Jewish-Uzbek Historical Archives Open to the Public #announcements #records

Jan Meisels Allen



Uzbekistan is a central Asian nation and former part of the Soviet Republic. As reported by the Jerusalem Post, it is now officially researching and documenting its Jewish community. Jews have there since the region was crushed by the hooves Genghis Khan’s horses.  “This also includes hundreds of thousands of Jews who managed to escape the chains of Germany’s Panzer tanks.”

When the Nazis invaded the Soviet Union, Uzbekistan opened its doors to Jews and other fleeing the Germans.

As reported, “The Central State Archive of the Republic of Uzbekistan has been instructed to make information about the lives of Jews during World War II and before available to the public. The archive is also currently in the process of signing an agreement with the Central Archives for the History of the Jewish People in Jerusalem, and soon afterward also with Yad Vashem.”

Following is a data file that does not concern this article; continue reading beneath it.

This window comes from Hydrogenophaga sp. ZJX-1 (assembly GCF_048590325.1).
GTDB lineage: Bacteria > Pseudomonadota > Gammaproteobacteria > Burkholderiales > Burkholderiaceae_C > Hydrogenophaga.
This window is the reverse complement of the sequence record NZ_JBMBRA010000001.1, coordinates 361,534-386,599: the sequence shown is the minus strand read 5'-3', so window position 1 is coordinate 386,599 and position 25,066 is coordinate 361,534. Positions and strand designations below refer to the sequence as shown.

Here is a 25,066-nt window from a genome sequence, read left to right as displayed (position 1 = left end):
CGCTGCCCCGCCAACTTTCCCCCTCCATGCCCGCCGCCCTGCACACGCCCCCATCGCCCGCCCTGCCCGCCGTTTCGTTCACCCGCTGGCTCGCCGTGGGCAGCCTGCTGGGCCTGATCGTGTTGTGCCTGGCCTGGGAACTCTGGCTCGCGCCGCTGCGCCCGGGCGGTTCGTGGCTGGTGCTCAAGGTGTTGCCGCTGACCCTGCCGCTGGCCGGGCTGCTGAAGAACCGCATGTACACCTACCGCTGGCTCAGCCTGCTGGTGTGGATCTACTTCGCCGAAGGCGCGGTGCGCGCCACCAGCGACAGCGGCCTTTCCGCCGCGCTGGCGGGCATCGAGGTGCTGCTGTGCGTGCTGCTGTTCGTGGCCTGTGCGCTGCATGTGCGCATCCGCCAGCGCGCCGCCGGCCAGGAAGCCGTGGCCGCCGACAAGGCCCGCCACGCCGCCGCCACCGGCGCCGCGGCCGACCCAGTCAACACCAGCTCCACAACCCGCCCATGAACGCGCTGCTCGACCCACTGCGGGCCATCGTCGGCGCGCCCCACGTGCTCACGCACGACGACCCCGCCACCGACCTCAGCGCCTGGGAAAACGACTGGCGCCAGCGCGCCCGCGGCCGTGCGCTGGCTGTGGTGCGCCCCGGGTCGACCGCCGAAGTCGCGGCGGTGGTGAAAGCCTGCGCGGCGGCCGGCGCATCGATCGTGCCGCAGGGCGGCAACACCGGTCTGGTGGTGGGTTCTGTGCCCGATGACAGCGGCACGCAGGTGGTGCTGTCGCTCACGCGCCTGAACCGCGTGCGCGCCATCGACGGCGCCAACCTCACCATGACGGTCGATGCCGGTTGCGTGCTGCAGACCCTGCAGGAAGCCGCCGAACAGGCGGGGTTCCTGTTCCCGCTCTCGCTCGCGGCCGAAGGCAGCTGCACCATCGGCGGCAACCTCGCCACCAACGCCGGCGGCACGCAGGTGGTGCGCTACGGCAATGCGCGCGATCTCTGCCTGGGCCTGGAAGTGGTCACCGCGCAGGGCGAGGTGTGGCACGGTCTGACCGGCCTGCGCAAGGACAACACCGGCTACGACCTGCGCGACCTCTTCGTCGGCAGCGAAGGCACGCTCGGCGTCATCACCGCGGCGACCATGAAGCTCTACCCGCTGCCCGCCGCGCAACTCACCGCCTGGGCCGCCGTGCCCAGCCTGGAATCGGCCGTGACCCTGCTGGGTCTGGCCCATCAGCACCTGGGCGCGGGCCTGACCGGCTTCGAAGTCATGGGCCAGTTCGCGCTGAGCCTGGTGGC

Almost “every family in Uzbekistan was affected by World War II, as the country was still part of the Soviet Union at the time. More than 580,000 Uzbek nationals lost their lives, including tens of thousands of Jews. Some 100,000 Soviet factories in areas conquered by the Wehrmacht were relocated to Uzbekistan. These factories produced arms and ammunition, which were then shipped to the front. Most importantly, Uzbekistan became a sanctuary for refugees fleeing from Russia, Belarus, Ukraine, Poland and Serbia.” It was the Uzbek tradition of hospitality that saved 1.5 million people, including over 200,000 Jews.


The Uzbekistan archives website is located at:


If you use Chrome as your browser it will provide English translation to some of the material. If not use a translation service such as google translate

or DeepL


More information on the Archives, not Jewish-specific may be seen at:

To read more see:


Jan Meisels Allen

Chairperson, IAJGS Public Records Access Monitoring Committee